While experimenting with these bat detectors I tried to think of simple ways to display frequency; one of the main ways of identifying different kinds of bats. Since an oscilloscope is essentially a dot that scans across a screen at specific rates to display frequency and voltage, why not spin a bat detector to simulate the moving dot?

    In that spirit I designed an elongated board using the same schematic and blue tacked it to a USB fan.It is difficult to see in the video and photo but it is possible to see some of the components of the ultrasonic chirps.Varying the speed and setting up triggers might provide better details but that will have to wait for another day.

    Feel free to make suggestions in the comments.

  • Added video of final version

    spambake12/28/2015 at 04:57 0 comments

    And a couple of photos. This should meet the rules of the Square Inch contest.

    I will add a video of the spinning (!!!) version tomorrow.

  • Action video with Robobat

    spambake12/22/2015 at 04:03 0 comments

    I uploaded a test video of the bat detectors being tested with Robobat.

    Also added some photos and description of the circuit with a frequency response simulation.

  • Added content and design files

    spambake12/01/2015 at 22:05 0 comments

    I've started detailing the design. I have some boards and parts and some are still on order. Time to tweak component values and add to the design description.

    I will work on photos and videos soon.

  • Mascot chosen and photo published.

    spambake11/07/2015 at 00:06 0 comments

    Mascot chosen and photo published.

View all 5 project logs

Enjoy this project?



Matias N. wrote 05/02/2019 at 21:58 point

I was expecting for it to yell "BAT!" whenever it detected one. 

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Bill wrote 04/27/2018 at 01:49 point

Ordered parts and PCBs for several of these tonight.  I plan to give some of them to friends as gifts.  Thanks for the inspirational project!

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dlip wrote 01/06/2018 at 11:16 point

Made a couple of these now  (had a few failures due to bad soldering on my part). Just wondering if you or anyone has a breakout for the microphone SPU0410HR5H-PB.

I've got a sparkfun Op amp breakout LMV358 I'd like to hook up to. Spambake do you want to get in touch

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dlip wrote 09/02/2017 at 10:07 point

Made it, works great ! One thing the high pass is a little low could do with it being about 15khz. Its too fidily for me to test different caps. Can you or any one recommend what to do to cut out frequencies below 15khz.

Please do some more hacks,  If I can follow and do them anyone can.

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spambake wrote 09/04/2017 at 02:35 point

I’m more of a fiddler than a filter wiz so I don’t have a precise answer for you.  Maybe someone else does.  I selected the values partly by fiddling.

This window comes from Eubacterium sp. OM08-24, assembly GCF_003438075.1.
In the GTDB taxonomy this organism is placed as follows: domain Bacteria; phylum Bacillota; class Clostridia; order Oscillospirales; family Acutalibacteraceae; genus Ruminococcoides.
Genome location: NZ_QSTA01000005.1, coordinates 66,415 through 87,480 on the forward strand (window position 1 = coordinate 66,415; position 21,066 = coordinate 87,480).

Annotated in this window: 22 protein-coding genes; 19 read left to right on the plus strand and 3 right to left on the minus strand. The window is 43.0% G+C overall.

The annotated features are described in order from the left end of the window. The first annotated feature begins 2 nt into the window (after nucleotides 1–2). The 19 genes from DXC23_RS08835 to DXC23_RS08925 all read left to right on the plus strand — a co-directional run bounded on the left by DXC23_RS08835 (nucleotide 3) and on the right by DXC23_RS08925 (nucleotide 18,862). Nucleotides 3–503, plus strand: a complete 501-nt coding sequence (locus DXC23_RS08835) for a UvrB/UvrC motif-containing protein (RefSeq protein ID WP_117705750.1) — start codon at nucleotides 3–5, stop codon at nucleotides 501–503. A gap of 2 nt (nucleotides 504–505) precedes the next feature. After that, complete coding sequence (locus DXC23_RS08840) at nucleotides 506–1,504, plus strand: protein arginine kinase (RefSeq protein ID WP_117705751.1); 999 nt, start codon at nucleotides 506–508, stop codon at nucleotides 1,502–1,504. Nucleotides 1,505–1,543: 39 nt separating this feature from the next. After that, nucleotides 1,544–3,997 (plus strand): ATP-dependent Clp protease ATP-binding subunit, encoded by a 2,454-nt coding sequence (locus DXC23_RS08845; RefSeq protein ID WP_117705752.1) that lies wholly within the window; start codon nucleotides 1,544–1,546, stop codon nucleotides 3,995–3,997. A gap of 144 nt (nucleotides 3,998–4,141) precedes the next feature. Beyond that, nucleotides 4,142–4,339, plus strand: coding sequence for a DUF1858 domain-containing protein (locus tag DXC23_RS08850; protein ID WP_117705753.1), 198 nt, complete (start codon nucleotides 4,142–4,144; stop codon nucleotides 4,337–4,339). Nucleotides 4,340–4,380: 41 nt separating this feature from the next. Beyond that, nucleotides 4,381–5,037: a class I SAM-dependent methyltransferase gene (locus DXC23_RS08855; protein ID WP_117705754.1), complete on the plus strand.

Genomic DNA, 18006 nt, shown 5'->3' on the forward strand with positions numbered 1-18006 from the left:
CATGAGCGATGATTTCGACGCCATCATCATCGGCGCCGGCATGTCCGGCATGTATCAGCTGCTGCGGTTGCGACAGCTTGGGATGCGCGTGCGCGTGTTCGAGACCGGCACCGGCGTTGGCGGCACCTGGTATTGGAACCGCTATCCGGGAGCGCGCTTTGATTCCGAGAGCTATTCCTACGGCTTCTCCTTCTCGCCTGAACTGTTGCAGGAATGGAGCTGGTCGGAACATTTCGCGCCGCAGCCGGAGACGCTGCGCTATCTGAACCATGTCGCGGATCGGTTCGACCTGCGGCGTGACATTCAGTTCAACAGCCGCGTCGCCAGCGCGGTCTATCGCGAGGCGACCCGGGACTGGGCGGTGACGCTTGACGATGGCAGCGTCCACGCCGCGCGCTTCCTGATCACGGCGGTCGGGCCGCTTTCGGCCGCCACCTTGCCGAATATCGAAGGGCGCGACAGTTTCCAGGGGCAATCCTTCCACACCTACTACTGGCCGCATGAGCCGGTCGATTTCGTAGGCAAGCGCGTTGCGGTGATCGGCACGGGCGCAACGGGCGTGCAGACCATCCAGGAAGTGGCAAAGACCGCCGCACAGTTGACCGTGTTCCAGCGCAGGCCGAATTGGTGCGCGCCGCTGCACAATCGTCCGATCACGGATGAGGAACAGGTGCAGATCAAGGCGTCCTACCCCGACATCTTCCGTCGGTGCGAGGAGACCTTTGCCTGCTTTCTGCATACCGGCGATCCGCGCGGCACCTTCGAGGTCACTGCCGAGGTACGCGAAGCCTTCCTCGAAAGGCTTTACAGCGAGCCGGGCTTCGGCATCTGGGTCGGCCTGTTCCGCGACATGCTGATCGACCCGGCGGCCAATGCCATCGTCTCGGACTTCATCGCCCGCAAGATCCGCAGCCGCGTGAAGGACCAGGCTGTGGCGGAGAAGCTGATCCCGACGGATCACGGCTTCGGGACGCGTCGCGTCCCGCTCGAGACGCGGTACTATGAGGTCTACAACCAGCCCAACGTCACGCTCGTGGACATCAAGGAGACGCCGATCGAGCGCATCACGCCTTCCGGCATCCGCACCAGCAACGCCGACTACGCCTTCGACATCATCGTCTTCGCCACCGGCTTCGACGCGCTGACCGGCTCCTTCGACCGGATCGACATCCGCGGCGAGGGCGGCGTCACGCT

C1 and C3 roll off the lower frequencies so you could try replacing one of those with a 1nF capacitor.  If it seems to help but you need a little more you could replace both.  Reduce the capacitance further if you need more roll off.

 Two things to keep in mind:

 1.) This filtering is crude as you can see from the simulation chart.  Part of the idea was to roughly even out the response of the microphone.  Reducing the capacitance shifts the response to the right on the chart so it also has the same effect of reducing the response on higher frequencies.  It's all a matter of trade offs.

2.)  Many things produce ultrasonics that we are not aware of.  Rustling clothes, jangling keys, clinking silverware and glassware, rubbing fingertips, usb chargers and power supplies, TVs, monitors, computers, etc.  If people are around and doing the usual rustling and clanking the detector will pick it up.  Tell them to Namaste tf out.

 Anyway, have fun and enjoy bats; they are pretty cool.  Have a look at Hystrix’s bat detection pages as noted in the Resources section of the project details for lots more ideas.  I am working on similar things but it is far more fiddly than this and therefore very hard to document.

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Blecky wrote 12/07/2015 at 01:42 point

[verified: no design files missing]

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alpha_ninja wrote 12/02/2015 at 00:42 point

This is your one-week reminder to upload design documents:

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Stephen K wrote 12/01/2015 at 01:38 point

Wonderful project! I love listening/watching the bats fly around our house in the summer.

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spambake wrote 12/04/2015 at 02:33 point

They are amazing animals once you take a closer look at them.  I attach my tiny bat detector to my larger ones with a little blue tack to add a visual cue to what they are doing.  It is as sensitive as any of my other detectors.

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deʃhipu wrote 11/08/2015 at 14:00 point

Will it go "nanananananananana" when a bat is nearby?

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spambake wrote 11/09/2015 at 02:57 point

Holy Theme song, Radman!  Or course!

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davedarko wrote 11/06/2015 at 23:54 point

Wait, seeing the picture now - does that mean you're building a detector for the world's smallest bats? ;) 

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spambake wrote 11/07/2015 at 00:16 point

It will definitely detect the worlds smallest bats.  Not so sure about the worlds largest bats.  Thanks for the great first post!